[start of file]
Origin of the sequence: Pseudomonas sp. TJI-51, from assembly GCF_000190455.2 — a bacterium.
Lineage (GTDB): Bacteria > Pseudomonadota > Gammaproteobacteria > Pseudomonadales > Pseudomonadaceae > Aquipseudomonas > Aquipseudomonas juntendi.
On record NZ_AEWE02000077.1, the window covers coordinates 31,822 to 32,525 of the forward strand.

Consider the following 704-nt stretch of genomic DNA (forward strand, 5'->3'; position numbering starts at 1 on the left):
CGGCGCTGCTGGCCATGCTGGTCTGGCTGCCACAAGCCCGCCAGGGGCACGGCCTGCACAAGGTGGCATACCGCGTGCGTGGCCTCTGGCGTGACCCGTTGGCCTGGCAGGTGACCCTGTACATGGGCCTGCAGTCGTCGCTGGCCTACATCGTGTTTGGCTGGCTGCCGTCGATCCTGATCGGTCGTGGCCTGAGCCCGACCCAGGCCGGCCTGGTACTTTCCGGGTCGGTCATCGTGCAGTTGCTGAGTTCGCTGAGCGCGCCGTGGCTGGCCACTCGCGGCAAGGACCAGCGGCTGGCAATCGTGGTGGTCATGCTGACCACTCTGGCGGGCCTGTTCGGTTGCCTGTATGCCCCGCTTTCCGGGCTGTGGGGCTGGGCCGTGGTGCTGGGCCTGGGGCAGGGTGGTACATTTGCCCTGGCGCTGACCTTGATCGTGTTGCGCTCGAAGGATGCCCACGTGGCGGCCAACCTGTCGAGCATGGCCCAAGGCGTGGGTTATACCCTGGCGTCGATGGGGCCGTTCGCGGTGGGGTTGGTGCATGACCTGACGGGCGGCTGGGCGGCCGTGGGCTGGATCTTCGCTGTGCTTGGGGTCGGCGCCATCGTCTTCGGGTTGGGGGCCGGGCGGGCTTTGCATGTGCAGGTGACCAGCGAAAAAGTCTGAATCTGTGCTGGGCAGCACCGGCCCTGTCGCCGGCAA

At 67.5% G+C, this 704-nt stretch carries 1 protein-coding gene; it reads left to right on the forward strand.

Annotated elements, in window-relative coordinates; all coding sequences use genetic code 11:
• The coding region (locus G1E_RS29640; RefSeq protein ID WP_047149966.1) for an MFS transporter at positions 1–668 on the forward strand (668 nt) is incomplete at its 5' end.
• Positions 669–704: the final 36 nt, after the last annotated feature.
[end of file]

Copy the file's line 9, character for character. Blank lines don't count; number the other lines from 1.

• Positions 669–704: the final 36 nt, after the last annotated feature.